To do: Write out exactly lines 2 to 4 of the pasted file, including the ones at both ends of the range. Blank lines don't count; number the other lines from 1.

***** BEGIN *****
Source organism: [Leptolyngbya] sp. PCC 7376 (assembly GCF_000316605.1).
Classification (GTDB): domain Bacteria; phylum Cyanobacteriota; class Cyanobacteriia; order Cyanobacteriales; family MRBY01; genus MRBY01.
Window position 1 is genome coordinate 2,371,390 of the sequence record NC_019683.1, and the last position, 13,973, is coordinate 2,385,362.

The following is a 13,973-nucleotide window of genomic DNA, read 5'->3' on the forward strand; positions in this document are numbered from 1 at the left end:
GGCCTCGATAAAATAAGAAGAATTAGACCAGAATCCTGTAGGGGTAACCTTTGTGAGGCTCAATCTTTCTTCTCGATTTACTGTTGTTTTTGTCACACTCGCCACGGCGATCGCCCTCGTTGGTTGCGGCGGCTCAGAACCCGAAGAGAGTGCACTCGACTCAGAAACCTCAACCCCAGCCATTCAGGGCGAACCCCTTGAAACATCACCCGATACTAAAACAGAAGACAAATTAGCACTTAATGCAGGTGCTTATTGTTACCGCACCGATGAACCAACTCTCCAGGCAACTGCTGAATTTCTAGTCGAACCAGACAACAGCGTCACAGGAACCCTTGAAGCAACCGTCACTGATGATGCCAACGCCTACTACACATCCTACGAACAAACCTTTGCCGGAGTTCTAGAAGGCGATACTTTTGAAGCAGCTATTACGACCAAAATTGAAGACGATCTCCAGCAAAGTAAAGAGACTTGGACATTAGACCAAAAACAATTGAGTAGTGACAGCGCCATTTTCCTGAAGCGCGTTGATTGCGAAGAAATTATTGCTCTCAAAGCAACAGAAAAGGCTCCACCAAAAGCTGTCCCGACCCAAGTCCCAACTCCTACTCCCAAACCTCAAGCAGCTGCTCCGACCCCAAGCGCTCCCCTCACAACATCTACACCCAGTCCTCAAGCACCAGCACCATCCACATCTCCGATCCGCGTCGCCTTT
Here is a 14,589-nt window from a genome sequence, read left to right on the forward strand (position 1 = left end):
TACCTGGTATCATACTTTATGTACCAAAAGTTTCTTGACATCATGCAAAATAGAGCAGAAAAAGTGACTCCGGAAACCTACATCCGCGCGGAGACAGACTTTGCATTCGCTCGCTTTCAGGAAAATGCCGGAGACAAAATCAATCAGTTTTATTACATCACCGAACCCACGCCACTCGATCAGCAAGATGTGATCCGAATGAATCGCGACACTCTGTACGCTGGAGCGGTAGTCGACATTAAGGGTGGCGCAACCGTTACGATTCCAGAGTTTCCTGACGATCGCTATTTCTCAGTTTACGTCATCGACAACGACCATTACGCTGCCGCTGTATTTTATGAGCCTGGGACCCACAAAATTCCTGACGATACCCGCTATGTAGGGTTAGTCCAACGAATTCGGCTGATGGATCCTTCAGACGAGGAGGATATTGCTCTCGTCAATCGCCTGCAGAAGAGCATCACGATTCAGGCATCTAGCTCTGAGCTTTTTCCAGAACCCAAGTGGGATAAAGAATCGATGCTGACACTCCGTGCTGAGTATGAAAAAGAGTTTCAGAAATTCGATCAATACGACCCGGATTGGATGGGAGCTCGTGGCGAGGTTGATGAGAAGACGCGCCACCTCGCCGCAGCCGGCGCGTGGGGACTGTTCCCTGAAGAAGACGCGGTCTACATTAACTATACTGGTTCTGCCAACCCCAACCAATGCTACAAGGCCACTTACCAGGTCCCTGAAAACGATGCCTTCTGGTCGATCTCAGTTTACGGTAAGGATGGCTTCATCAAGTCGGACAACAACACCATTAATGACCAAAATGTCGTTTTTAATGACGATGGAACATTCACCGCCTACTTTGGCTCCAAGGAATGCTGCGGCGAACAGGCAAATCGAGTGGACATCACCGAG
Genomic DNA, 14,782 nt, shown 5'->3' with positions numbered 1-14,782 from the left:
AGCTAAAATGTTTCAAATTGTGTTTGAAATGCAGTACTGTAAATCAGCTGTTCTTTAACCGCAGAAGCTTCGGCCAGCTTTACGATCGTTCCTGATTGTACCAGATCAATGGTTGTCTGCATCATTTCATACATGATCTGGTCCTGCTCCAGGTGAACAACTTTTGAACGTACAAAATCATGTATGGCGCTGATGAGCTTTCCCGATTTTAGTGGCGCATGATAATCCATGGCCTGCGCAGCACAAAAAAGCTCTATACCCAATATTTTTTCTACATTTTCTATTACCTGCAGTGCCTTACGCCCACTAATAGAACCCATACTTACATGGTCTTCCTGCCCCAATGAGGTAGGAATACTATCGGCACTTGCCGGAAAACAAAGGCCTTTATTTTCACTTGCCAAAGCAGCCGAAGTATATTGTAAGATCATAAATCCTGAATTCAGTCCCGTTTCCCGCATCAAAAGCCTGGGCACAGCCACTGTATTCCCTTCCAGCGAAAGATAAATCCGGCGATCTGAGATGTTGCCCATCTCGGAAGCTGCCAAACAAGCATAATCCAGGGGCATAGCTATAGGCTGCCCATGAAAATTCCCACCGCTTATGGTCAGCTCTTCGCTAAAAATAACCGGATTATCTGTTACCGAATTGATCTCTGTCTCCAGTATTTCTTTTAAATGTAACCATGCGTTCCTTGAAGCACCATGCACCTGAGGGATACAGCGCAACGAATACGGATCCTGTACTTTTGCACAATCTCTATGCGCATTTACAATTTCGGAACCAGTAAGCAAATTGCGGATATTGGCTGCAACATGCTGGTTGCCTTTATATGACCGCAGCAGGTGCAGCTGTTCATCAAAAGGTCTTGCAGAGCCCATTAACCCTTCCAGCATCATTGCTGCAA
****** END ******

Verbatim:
Classification (GTDB): domain Bacteria; phylum Cyanobacteriota; class Cyanobacteriia; order Cyanobacteriales; family MRBY01; genus MRBY01.
Window position 1 is genome coordinate 2,371,390 of the sequence record NC_019683.1, and the last position, 13,973, is coordinate 2,385,362.

The following is a 13,973-nucleotide window of genomic DNA, read 5'->3' on the forward strand; positions in this document are numbered from 1 at the left end: